Temperature and Salinity Profiles

Profile observations are first checked for duplicate depths and strictly increasing depths. Reported levels that fail these tests are flagged and not used in the following profile quality control procedures. Instrumentation Error Checks

Special instrument specific error tests are applied to profile observations to identify errors that have unique profile signatures. These errors include temperature inversions at the bottom of the profile, spikes in the temperature profile, and positive temperature gradients (warm bulge) in the mixed layer. The instrumentation error checks are applied iteratively until all errors are found, since a profile may have one or more of these types of errors. Reported temperature-depth levels that contain instrumentation errors are flagged and not used in the next iteration of the instrumentation error checks. One difficulty with the current suite of profile instrumentation error checks is that the tests are designed to detect errors specific to expendable bathythermographs (XBT) (Bailey et al. 1994). Other profile data types, such as Argo floats, gliders and CTD probes, are likely to have failure modes that are different from a XBT. Automated quality control tests need to be developed to detect instrumentation errors in these data types as more experience is gained with their assimilation. Static Stability

A static stability test is performed to detect density inversions in profile observations. The reported in situ temperature and depth data pairs are first converted to potential temperature and pressure, and then potential density is computed at each pressure level using observed or derived salinity values. Salinity observations are generated for profiles that report only temperature. Salinity is computed from observed temperature values using bi-monthly climatological temperature-to-salinity regression models that have been computed on a global 0.25° resolution grid. The potential density profile is examined for inversions (higher density shallower than lower density), and observed temperature and salinity profile levels with inversions that exceed a minimum specified inversion threshold of 0.025 kg m-3 are flagged. For profiles with derived salinities, static instabilities are corrected by iteratively adjusting the derived salinity until the resulting profile is neutrally buoyant. Salinity is removed from the top of the permanent thermocline upward and added from that depth downward in the adjustment. The salinity correction algorithm is not applied to density inversions for profiles that observe both temperature and salinity levels, since it is difficult to determine a priori if the cause of the density inversion is due to the reported temperature or the reported salinity value. In this case profile levels with density inversions are simply flagged. Vertical Gradient Checks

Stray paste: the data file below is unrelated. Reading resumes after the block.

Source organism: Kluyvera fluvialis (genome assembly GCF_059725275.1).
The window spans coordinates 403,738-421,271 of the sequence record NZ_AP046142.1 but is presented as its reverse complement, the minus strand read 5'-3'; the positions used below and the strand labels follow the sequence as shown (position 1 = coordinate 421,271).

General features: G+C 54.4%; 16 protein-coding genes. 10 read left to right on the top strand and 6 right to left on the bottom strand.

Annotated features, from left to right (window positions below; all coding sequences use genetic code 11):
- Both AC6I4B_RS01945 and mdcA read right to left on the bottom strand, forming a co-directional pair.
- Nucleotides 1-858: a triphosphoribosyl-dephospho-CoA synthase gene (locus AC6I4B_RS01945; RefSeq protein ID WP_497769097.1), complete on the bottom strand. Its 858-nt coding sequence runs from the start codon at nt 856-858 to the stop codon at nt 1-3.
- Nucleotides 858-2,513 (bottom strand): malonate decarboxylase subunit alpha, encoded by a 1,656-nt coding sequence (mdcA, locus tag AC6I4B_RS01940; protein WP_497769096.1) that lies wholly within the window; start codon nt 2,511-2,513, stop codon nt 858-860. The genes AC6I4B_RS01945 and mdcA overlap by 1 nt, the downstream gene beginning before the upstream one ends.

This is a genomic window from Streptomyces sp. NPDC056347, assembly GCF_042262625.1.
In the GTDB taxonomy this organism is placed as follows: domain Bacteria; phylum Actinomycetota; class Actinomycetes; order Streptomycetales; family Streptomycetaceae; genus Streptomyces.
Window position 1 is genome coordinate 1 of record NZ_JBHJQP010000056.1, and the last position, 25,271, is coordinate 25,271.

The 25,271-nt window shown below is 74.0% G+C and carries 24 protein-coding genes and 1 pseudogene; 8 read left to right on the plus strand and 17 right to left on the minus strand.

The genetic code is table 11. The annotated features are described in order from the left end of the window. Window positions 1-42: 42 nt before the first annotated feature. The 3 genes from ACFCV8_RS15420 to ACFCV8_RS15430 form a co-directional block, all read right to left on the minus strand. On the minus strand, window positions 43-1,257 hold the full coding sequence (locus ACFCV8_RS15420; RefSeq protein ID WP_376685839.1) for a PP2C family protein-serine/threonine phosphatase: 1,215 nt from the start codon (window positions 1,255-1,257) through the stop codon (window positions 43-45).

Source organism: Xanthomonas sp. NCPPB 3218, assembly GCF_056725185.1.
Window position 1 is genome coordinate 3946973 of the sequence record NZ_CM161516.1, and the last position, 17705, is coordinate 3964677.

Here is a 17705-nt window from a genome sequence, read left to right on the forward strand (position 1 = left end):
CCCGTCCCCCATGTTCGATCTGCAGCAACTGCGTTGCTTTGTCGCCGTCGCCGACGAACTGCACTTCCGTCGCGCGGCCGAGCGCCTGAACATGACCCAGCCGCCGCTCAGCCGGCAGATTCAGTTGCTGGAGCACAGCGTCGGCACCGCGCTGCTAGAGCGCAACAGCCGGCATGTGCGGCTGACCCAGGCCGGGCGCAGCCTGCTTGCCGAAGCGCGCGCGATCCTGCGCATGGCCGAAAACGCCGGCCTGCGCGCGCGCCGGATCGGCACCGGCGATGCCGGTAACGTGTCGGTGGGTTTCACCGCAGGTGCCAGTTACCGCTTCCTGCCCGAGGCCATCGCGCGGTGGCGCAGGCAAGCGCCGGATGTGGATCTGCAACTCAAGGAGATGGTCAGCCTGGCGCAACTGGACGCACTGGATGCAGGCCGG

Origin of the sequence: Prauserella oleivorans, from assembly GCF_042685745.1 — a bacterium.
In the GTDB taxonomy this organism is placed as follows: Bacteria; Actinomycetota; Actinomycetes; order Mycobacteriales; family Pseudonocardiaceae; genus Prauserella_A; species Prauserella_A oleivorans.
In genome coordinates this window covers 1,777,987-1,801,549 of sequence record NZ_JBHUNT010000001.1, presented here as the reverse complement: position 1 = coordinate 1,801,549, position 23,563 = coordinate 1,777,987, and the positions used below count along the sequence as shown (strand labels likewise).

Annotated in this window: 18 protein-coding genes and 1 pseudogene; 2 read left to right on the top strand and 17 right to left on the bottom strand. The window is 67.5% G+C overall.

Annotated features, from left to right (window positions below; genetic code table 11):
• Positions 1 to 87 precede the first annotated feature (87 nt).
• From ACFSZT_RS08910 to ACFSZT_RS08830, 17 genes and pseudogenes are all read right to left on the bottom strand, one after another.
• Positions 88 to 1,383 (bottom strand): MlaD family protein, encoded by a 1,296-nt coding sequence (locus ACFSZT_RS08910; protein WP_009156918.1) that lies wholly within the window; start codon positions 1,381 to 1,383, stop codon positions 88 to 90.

A global climatology of vertical mean temperature differences and standard deviations about these means has been computed from the historical profile archive. The climatology is used to test observed vertical temperature gradients for outliers. First, the climate temperature differences and variability are interpolated to the observation location and sampling time. Second, the vertical temperature differences are converted to vertical temperature gradients and interpolated to the observed profile levels. Observed vertical temperature gradients are computed, and the difference between the observed and the expected mean vertical gradient from the climatology is standardized by the expected gradient variability, z = (ATo • m-1 - ATc • mTl)lo (4.5)